Australian casino operator Crown Resorts Ltd should be stripped of the gambling licence for its main Melbourne resort due to insufficient and uncertain efforts to reform its culture and stamp out money laundering, an inquiry heard on Tuesday.
The lawyer running the inquiry also expressed “little confidence” in the former Australian communications minister chairing the company and suggested it might take two years before it would be fit to run gambling operations.
The recommendations after months of hearings must still be considered by the federal court judge overseeing proceedings. If they are accepted, the company 37% owned by billionaire James Packer would see gambling stopped at the Melbourne city casino which generates three-quarters of its profit.
Shares in Crown, which is the target of two takeover approaches, fell as much as 3% by midafternoon, outpacing a broader market decline.
“The programme of corporate rebirthing that Crown says is underway is insufficient and so uncertain as to lead this commission to the conclusion that there is a sufficiently clear pathway to suitability,” said Adrian Finanzio, the lawyer hired by Victoria state to lead questioning.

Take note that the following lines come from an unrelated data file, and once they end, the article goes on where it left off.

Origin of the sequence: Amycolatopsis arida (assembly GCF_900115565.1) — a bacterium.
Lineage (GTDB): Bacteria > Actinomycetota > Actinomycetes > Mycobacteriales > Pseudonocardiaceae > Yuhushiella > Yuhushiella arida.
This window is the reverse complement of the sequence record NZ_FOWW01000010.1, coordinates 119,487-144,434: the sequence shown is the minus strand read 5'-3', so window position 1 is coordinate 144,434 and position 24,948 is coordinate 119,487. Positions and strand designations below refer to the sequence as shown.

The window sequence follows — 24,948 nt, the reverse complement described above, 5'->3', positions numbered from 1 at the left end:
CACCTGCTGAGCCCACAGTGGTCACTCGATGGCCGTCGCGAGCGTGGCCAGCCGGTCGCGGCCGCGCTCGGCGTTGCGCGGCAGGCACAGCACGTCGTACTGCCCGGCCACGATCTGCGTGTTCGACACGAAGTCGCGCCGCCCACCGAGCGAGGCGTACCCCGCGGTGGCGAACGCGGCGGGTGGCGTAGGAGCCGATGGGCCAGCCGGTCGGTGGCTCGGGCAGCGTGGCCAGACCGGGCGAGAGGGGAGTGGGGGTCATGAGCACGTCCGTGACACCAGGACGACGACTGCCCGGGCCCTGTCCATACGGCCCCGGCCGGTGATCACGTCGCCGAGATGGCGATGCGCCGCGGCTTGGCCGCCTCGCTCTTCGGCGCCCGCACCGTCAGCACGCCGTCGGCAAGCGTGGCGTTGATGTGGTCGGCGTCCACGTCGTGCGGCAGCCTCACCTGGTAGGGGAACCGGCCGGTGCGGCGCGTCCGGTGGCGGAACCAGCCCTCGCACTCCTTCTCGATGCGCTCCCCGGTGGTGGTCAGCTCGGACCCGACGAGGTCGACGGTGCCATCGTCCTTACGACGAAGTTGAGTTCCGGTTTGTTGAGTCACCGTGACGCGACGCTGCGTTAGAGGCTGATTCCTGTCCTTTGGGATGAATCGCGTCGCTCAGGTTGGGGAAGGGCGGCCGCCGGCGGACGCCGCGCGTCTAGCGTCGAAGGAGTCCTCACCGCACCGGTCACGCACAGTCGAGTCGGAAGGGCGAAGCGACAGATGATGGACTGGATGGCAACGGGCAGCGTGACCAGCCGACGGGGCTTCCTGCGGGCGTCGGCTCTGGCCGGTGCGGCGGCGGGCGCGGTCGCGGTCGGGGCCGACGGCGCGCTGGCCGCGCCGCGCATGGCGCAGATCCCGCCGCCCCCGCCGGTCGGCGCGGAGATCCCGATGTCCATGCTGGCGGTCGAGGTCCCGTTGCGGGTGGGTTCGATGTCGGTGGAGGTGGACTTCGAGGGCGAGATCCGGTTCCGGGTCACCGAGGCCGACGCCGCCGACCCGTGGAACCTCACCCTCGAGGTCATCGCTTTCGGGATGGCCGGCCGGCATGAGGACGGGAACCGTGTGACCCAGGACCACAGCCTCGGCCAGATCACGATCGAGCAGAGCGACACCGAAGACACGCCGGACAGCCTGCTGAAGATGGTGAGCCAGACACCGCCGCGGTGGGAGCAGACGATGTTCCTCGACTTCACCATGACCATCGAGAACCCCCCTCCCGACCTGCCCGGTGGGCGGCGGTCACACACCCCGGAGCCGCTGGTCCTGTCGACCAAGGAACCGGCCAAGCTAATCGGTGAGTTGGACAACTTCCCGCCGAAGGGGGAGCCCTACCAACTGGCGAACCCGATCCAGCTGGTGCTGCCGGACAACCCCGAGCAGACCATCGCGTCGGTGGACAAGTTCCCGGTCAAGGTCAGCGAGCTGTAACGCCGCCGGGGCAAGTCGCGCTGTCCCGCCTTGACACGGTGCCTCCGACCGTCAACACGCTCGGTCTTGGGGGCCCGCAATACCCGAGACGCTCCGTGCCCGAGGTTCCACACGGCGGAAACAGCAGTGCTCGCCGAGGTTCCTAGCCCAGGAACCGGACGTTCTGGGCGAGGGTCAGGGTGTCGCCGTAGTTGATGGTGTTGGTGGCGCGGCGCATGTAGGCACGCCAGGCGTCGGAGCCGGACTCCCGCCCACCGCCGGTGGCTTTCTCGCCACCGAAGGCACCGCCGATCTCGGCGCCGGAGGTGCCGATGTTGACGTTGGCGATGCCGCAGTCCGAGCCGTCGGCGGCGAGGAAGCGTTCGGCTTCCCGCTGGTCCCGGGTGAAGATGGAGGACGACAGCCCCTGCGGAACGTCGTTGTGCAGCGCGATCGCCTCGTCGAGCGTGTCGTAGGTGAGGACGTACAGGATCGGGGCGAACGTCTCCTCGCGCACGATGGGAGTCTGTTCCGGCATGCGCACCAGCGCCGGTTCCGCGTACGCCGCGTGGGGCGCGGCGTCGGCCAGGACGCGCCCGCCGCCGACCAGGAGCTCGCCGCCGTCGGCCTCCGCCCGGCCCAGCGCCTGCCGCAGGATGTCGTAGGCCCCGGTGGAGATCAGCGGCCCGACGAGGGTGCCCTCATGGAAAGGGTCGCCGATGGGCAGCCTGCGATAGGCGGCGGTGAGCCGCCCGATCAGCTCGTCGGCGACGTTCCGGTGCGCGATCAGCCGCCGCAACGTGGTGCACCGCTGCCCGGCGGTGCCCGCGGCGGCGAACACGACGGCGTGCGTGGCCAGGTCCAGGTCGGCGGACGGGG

A previous inquiry into a just-built A$2.2 billion ($1.6 billion) Sydney resort found Crown unsuitable for a gambling licence in that city in February, and “after the evidence listed in these hearings, it remains clear that Crown Melbourne is not fit to hold a licence now”, he added.
The Sydney inquiry accused Crown of turning a blind eye to organised crime, allowing Packer of having an inappropriate level of control over decision making, and ignoring the safety of staff who were jailed in China for breaching that country’s anti-gambling laws.
Under new chair Helen Coonan, Crown had proposed an “impressive reform programme (but) on the most favourable estimates the reform programme will not be completed before the end of 2022”, Finanzio said at the hearing.
Crown did not immediately respond to a Reuters request for comment. Coonan, who became chair in 2020 and was elevated to executive chairman after the Sydney inquiry prompted the departure of its CEO, has said she welcomed and would cooperate fully with all inquiries.
Finanzio said Coonan must have contributed Crown‘s corporate governance problems since she joined the board in 2011, soon after leaving the Australian government.
“Ms Coonan’s record as a director of Crown Resorts makes clear that her inaction in the past contributed to the problems” and her actions since the Sydney inquiry “give little confidence that she is the right person to shepherd the extent of change required”, he said.